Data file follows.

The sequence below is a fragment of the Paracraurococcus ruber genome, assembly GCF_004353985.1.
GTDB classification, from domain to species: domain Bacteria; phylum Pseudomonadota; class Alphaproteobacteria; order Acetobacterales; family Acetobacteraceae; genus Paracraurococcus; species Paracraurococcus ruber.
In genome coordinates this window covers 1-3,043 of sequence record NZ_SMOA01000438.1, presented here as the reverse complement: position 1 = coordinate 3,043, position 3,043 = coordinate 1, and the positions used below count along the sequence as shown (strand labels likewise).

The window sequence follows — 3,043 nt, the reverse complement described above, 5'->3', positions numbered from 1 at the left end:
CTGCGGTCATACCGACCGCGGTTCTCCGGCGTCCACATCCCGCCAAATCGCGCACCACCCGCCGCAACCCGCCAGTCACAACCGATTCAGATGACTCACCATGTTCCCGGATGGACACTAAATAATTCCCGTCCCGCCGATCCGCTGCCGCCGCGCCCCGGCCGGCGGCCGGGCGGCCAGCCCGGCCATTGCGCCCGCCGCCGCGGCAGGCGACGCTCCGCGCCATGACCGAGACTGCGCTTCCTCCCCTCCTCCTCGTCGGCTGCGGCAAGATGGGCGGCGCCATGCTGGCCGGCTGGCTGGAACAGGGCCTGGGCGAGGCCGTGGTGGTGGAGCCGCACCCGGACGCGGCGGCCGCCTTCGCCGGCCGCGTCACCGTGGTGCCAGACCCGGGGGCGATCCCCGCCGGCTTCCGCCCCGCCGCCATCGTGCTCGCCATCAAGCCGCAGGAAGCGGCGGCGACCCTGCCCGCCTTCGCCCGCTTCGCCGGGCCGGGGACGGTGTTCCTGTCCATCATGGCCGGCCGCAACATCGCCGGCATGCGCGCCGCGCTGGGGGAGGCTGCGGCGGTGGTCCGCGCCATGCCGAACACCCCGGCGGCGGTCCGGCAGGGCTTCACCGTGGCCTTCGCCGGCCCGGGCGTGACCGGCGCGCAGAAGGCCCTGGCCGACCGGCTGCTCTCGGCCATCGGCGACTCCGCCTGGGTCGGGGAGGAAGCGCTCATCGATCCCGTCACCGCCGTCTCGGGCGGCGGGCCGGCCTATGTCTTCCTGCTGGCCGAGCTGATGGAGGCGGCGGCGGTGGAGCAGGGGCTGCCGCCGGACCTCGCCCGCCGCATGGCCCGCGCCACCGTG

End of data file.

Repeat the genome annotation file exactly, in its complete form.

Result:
The sequence below is a fragment of the Paracraurococcus ruber genome, assembly GCF_004353985.1.
GTDB classification, from domain to species: domain Bacteria; phylum Pseudomonadota; class Alphaproteobacteria; order Acetobacterales; family Acetobacteraceae; genus Paracraurococcus; species Paracraurococcus ruber.
In genome coordinates this window covers 1-3,043 of sequence record NZ_SMOA01000438.1, presented here as the reverse complement: position 1 = coordinate 3,043, position 3,043 = coordinate 1, and the positions used below count along the sequence as shown (strand labels likewise).

The window sequence follows — 3,043 nt, the reverse complement described above, 5'->3', positions numbered from 1 at the left end:
CTGCGGTCATACCGACCGCGGTTCTCCGGCGTCCACATCCCGCCAAATCGCGCACCACCCGCCGCAACCCGCCAGTCACAACCGATTCAGATGACTCACCATGTTCCCGGATGGACACTAAATAATTCCCGTCCCGCCGATCCGCTGCCGCCGCGCCCCGGCCGGCGGCCGGGCGGCCAGCCCGGCCATTGCGCCCGCCGCCGCGGCAGGCGACGCTCCGCGCCATGACCGAGACTGCGCTTCCTCCCCTCCTCCTCGTCGGCTGCGGCAAGATGGGCGGCGCCATGCTGGCCGGCTGGCTGGAACAGGGCCTGGGCGAGGCCGTGGTGGTGGAGCCGCACCCGGACGCGGCGGCCGCCTTCGCCGGCCGCGTCACCGTGGTGCCAGACCCGGGGGCGATCCCCGCCGGCTTCCGCCCCGCCGCCATCGTGCTCGCCATCAAGCCGCAGGAAGCGGCGGCGACCCTGCCCGCCTTCGCCCGCTTCGCCGGGCCGGGGACGGTGTTCCTGTCCATCATGGCCGGCCGCAACATCGCCGGCATGCGCGCCGCGCTGGGGGAGGCTGCGGCGGTGGTCCGCGCCATGCCGAACACCCCGGCGGCGGTCCGGCAGGGCTTCACCGTGGCCTTCGCCGGCCCGGGCGTGACCGGCGCGCAGAAGGCCCTGGCCGACCGGCTGCTCTCGGCCATCGGCGACTCCGCCTGGGTCGGGGAGGAAGCGCTCATCGATCCCGTCACCGCCGTCTCGGGCGGCGGGCCGGCCTATGTCTTCCTGCTGGCCGAGCTGATGGAGGCGGCGGCGGTGGAGCAGGGGCTGCCGCCGGACCTCGCCCGCCGCATGGCCCGCGCCACCGTG